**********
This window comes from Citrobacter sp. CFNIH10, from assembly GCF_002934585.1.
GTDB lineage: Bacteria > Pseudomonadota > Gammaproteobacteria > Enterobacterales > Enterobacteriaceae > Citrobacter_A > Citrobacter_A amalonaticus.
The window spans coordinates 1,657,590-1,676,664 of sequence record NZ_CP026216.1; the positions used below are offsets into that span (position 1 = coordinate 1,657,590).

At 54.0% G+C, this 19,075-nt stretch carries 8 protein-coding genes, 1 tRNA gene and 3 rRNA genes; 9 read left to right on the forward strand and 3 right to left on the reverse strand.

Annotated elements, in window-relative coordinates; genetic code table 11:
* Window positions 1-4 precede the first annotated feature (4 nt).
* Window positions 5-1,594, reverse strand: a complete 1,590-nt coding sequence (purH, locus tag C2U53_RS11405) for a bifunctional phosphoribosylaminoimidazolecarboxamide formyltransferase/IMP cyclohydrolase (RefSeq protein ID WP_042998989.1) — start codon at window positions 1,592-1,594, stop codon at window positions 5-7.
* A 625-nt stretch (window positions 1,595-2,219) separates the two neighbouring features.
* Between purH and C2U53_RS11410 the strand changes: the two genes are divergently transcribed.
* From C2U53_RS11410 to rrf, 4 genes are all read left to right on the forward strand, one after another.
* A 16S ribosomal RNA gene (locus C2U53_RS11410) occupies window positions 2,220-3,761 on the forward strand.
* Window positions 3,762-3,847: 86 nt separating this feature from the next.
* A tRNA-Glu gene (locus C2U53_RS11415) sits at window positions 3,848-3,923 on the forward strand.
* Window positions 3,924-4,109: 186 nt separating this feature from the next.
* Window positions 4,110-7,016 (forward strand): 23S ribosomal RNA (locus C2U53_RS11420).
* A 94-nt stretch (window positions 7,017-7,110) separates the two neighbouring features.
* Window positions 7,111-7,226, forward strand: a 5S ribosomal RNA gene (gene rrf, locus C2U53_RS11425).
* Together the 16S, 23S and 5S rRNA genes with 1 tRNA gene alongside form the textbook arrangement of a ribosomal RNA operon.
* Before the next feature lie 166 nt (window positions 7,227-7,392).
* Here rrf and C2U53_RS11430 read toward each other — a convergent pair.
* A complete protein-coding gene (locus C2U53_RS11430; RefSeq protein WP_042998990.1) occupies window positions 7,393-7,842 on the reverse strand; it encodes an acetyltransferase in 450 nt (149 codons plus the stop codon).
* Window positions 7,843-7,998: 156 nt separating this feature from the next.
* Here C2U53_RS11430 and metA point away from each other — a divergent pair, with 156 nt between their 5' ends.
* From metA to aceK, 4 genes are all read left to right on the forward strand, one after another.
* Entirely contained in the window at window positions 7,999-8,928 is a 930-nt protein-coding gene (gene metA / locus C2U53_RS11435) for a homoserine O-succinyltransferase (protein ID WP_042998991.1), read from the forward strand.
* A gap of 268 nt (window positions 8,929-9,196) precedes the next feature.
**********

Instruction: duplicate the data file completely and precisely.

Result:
This window comes from Citrobacter sp. CFNIH10, from assembly GCF_002934585.1.
GTDB lineage: Bacteria > Pseudomonadota > Gammaproteobacteria > Enterobacterales > Enterobacteriaceae > Citrobacter_A > Citrobacter_A amalonaticus.
The window spans coordinates 1,657,590-1,676,664 of sequence record NZ_CP026216.1; the positions used below are offsets into that span (position 1 = coordinate 1,657,590).

At 54.0% G+C, this 19,075-nt stretch carries 8 protein-coding genes, 1 tRNA gene and 3 rRNA genes; 9 read left to right on the forward strand and 3 right to left on the reverse strand.

Annotated elements, in window-relative coordinates; genetic code table 11:
* Window positions 1-4 precede the first annotated feature (4 nt).
* Window positions 5-1,594, reverse strand: a complete 1,590-nt coding sequence (purH, locus tag C2U53_RS11405) for a bifunctional phosphoribosylaminoimidazolecarboxamide formyltransferase/IMP cyclohydrolase (RefSeq protein ID WP_042998989.1) — start codon at window positions 1,592-1,594, stop codon at window positions 5-7.
* A 625-nt stretch (window positions 1,595-2,219) separates the two neighbouring features.
* Between purH and C2U53_RS11410 the strand changes: the two genes are divergently transcribed.
* From C2U53_RS11410 to rrf, 4 genes are all read left to right on the forward strand, one after another.
* A 16S ribosomal RNA gene (locus C2U53_RS11410) occupies window positions 2,220-3,761 on the forward strand.
* Window positions 3,762-3,847: 86 nt separating this feature from the next.
* A tRNA-Glu gene (locus C2U53_RS11415) sits at window positions 3,848-3,923 on the forward strand.
* Window positions 3,924-4,109: 186 nt separating this feature from the next.
* Window positions 4,110-7,016 (forward strand): 23S ribosomal RNA (locus C2U53_RS11420).
* A 94-nt stretch (window positions 7,017-7,110) separates the two neighbouring features.
* Window positions 7,111-7,226, forward strand: a 5S ribosomal RNA gene (gene rrf, locus C2U53_RS11425).
* Together the 16S, 23S and 5S rRNA genes with 1 tRNA gene alongside form the textbook arrangement of a ribosomal RNA operon.
* Before the next feature lie 166 nt (window positions 7,227-7,392).
* Here rrf and C2U53_RS11430 read toward each other — a convergent pair.
* A complete protein-coding gene (locus C2U53_RS11430; RefSeq protein WP_042998990.1) occupies window positions 7,393-7,842 on the reverse strand; it encodes an acetyltransferase in 450 nt (149 codons plus the stop codon).
* Window positions 7,843-7,998: 156 nt separating this feature from the next.
* Here C2U53_RS11430 and metA point away from each other — a divergent pair, with 156 nt between their 5' ends.
* From metA to aceK, 4 genes are all read left to right on the forward strand, one after another.
* Entirely contained in the window at window positions 7,999-8,928 is a 930-nt protein-coding gene (gene metA / locus C2U53_RS11435) for a homoserine O-succinyltransferase (protein ID WP_042998991.1), read from the forward strand.
* A gap of 268 nt (window positions 8,929-9,196) precedes the next feature.